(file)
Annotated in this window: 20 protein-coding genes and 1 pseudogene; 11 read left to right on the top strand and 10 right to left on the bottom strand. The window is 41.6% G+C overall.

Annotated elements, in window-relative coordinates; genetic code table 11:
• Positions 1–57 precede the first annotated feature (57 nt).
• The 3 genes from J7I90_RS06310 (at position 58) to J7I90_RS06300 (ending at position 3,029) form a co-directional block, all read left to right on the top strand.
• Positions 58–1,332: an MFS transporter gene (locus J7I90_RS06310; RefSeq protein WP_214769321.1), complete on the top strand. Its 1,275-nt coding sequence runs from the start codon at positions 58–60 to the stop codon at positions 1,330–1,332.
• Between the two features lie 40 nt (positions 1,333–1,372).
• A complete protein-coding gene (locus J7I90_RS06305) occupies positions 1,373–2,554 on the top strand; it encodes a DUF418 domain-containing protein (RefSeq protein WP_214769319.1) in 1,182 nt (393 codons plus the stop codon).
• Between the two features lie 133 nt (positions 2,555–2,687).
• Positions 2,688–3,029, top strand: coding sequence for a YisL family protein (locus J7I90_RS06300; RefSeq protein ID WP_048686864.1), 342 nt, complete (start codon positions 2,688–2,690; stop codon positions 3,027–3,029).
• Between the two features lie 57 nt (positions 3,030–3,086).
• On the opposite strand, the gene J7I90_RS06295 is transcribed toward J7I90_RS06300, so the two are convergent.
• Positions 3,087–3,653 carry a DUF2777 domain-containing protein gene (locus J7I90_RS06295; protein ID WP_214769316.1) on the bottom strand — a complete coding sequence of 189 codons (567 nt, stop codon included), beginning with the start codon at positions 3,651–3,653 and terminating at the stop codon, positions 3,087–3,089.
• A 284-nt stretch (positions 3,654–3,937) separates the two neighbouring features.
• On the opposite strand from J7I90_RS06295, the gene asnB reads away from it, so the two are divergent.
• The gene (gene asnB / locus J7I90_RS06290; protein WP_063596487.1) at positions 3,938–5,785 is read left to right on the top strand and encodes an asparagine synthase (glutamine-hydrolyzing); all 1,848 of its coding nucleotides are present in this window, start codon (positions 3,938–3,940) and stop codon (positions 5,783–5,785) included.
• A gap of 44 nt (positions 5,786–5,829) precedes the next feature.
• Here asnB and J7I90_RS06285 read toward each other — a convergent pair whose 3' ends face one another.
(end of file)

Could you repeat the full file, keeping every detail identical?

Annotated in this window: 20 protein-coding genes and 1 pseudogene; 11 read left to right on the top strand and 10 right to left on the bottom strand. The window is 41.6% G+C overall.

Annotated elements, in window-relative coordinates; genetic code table 11:
• Positions 1–57 precede the first annotated feature (57 nt).
• The 3 genes from J7I90_RS06310 (at position 58) to J7I90_RS06300 (ending at position 3,029) form a co-directional block, all read left to right on the top strand.
• Positions 58–1,332: an MFS transporter gene (locus J7I90_RS06310; RefSeq protein WP_214769321.1), complete on the top strand. Its 1,275-nt coding sequence runs from the start codon at positions 58–60 to the stop codon at positions 1,330–1,332.
• Between the two features lie 40 nt (positions 1,333–1,372).
• A complete protein-coding gene (locus J7I90_RS06305) occupies positions 1,373–2,554 on the top strand; it encodes a DUF418 domain-containing protein (RefSeq protein WP_214769319.1) in 1,182 nt (393 codons plus the stop codon).
• Between the two features lie 133 nt (positions 2,555–2,687).
• Positions 2,688–3,029, top strand: coding sequence for a YisL family protein (locus J7I90_RS06300; RefSeq protein ID WP_048686864.1), 342 nt, complete (start codon positions 2,688–2,690; stop codon positions 3,027–3,029).
• Between the two features lie 57 nt (positions 3,030–3,086).
• On the opposite strand, the gene J7I90_RS06295 is transcribed toward J7I90_RS06300, so the two are convergent.
• Positions 3,087–3,653 carry a DUF2777 domain-containing protein gene (locus J7I90_RS06295; protein ID WP_214769316.1) on the bottom strand — a complete coding sequence of 189 codons (567 nt, stop codon included), beginning with the start codon at positions 3,651–3,653 and terminating at the stop codon, positions 3,087–3,089.
• A 284-nt stretch (positions 3,654–3,937) separates the two neighbouring features.
• On the opposite strand from J7I90_RS06295, the gene asnB reads away from it, so the two are divergent.
• The gene (gene asnB / locus J7I90_RS06290; protein WP_063596487.1) at positions 3,938–5,785 is read left to right on the top strand and encodes an asparagine synthase (glutamine-hydrolyzing); all 1,848 of its coding nucleotides are present in this window, start codon (positions 3,938–3,940) and stop codon (positions 5,783–5,785) included.
• A gap of 44 nt (positions 5,786–5,829) precedes the next feature.
• Here asnB and J7I90_RS06285 read toward each other — a convergent pair whose 3' ends face one another.